act, drawing a cross section of the various dance scenes of New York City.
As Jeff Giles described in Rolling Stone, "They were drawing vivid,
multiracial, pan-sexual crowds that were often a thousand strong, and Kier
was throwing daisies from the stage."
Soon several record companies were courting Deee-Lite. "We turned
down a lot of offers waiting for someone who understood our art," Kier
told Giles. "At a lot of the labels, the only people in power were
white men. There were no minorities working in high positions. And you
could see what was coming. You could smell it. They'd say: 'You're a
Top Forty band. You could be the next....' And we'd say, 'Sorry, but you
miss what we're about.'" If nothing else, the band was about the sense
of freedom and diversity their audience embodied: politically progressive
as well as stylish, convinced that the groove of Deee-Lite was the sound of
liberation on several levels.
In 1989 Brill, who by then was becoming better known as Dmitry, and
Towa did production work with a number of up-and-coming artists, including
Sinead O'Connor, the Jungle Brothers, and A Tribe Called Quest. These
projects were, for the members of Deee-Lite, part of the process of
defining the "Sampledelic" sound--a fusion of P-Funk groove and
the eclectic sampling instincts of rap's bohemian fringe.
After signing a deal with Elektra Records in 1990, Deee-Lite released
their debut album, World Clique. The single "Groove Is in the
Heart" was a huge hit, dominating dance-oriented radio and the clubs.
Several subsequent singles also fared well. People' s Craig
Tomashoff, admittedly not usually a fan of dance music, suggested that
"Deee-Lite is the aspirin of dance music. Maybe because this trio of
New York City-based hipsters has a sense of humor. Maybe it's because they
actually use some real instruments and real musicians, instead of just
sampling them. Whatever the reason, World Clique bubbles with
energy." Entertainment Weekly referred to the album as
"one of the major musical happenings of 1990." In Kier's own
words, as cited by Wright in Mademoiselle, "It's funk, soul,
curly, wiggly music." As proof the group enlisted
bassist-guitarist-vocalist Bootsy Collins along with several other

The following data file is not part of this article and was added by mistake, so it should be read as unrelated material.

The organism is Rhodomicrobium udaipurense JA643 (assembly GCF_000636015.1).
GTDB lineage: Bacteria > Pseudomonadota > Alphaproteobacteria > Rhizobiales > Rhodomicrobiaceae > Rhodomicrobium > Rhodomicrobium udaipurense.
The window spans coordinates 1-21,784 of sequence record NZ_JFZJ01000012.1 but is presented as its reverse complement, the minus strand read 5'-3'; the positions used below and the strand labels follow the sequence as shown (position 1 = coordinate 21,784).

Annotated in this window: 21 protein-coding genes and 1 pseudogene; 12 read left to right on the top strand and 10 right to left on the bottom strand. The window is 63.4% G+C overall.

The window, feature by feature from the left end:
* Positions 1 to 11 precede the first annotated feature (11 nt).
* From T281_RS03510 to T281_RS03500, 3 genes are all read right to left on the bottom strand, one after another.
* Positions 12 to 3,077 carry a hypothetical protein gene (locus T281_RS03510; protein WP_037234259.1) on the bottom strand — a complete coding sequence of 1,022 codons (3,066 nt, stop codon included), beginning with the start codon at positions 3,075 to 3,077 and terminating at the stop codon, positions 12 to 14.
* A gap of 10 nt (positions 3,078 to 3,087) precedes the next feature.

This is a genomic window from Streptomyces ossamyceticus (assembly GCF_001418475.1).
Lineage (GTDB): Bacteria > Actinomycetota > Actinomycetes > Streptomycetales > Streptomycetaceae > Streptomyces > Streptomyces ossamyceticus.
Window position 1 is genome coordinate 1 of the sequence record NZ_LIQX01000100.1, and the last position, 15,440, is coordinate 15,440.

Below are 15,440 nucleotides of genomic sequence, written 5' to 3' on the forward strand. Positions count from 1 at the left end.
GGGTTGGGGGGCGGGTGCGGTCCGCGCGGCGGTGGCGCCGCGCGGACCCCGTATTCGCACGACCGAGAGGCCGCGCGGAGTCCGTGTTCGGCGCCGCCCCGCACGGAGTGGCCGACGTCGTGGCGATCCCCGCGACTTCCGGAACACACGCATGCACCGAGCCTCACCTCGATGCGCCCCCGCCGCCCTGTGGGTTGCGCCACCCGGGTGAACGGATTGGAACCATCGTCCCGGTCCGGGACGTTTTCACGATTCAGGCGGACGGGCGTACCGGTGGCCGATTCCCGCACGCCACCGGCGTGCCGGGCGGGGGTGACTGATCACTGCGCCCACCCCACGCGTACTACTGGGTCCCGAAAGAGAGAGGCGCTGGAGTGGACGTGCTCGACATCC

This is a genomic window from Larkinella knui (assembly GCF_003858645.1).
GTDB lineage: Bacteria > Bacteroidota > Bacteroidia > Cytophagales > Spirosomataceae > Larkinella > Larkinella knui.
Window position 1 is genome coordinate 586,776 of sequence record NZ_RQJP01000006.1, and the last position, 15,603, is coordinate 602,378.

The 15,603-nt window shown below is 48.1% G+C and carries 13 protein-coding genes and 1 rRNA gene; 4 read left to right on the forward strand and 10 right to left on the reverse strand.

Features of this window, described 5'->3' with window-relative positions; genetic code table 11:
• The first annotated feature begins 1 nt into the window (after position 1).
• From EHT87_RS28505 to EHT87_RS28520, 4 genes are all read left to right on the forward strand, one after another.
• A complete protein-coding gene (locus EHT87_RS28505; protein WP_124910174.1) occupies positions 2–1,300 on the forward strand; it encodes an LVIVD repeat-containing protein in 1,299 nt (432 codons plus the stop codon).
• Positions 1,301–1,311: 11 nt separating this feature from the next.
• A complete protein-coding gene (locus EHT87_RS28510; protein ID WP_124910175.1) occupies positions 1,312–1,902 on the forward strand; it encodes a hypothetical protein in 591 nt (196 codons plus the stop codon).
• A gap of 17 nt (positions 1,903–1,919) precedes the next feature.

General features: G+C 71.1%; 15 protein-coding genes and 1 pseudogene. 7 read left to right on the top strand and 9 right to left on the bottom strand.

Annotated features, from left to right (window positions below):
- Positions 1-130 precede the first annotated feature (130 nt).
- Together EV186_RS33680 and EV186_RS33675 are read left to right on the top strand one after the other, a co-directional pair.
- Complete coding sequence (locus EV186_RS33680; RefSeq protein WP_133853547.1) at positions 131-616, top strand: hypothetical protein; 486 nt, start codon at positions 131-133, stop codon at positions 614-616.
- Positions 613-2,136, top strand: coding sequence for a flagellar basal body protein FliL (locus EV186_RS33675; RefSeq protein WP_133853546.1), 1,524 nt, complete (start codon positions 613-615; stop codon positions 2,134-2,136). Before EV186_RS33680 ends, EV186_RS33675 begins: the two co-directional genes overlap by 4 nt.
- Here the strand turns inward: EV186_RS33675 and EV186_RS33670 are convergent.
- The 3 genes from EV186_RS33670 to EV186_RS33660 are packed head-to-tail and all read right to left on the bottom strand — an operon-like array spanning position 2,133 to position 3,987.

Parliament-Funkadelic alumni to play on some tracks, cementing Deee-Lite's
connection with the legacy of 1970s funk.
During 1990, as Dmitry and Towa continued producing for various
artists--including post-production work and remixing on a track by
labelmates They Might Be Giants--Kier became a familiar face on the
international fashion scene, sharing the spotlight with designers like
Thierry Mugler. She used the spotlight for a number of causes, from helping
to raise money for AIDS relief, to filming a pro-choice public service
announcement with other women musicians, to protesting the war in the
Persian Gulf between the United States and Iraq. Deee-Lite wrote an
anti-war song, "Riding on Through," but it ended up backing a
single rather than appearing on World Clique. Kier continually spoke
out during the war, but was frustrated to find her comments excised from
published profiles. "We were censored by the media cowards," she
assessed in Details. Indeed, many journalists appeared baffled by
Deee-Lite's mixture of fashion consciousness and political awareness. Kier
appraised the situation in her interview with Giles of Rolling Stone:
"People think that to make a political statement you have to wear a
poncho and Birkenstocks [German-made sandals] and, like, love beads. And
that's an anachronism. It's twenty, twenty-five years old, and it's really
Taking their politics out on the road, Deee-Lite toured to support World
Clique with a nine-piece band that included Collins; Towa had chosen to
co-produce an album by Japanese artist Hajime Tachibana instead. The tour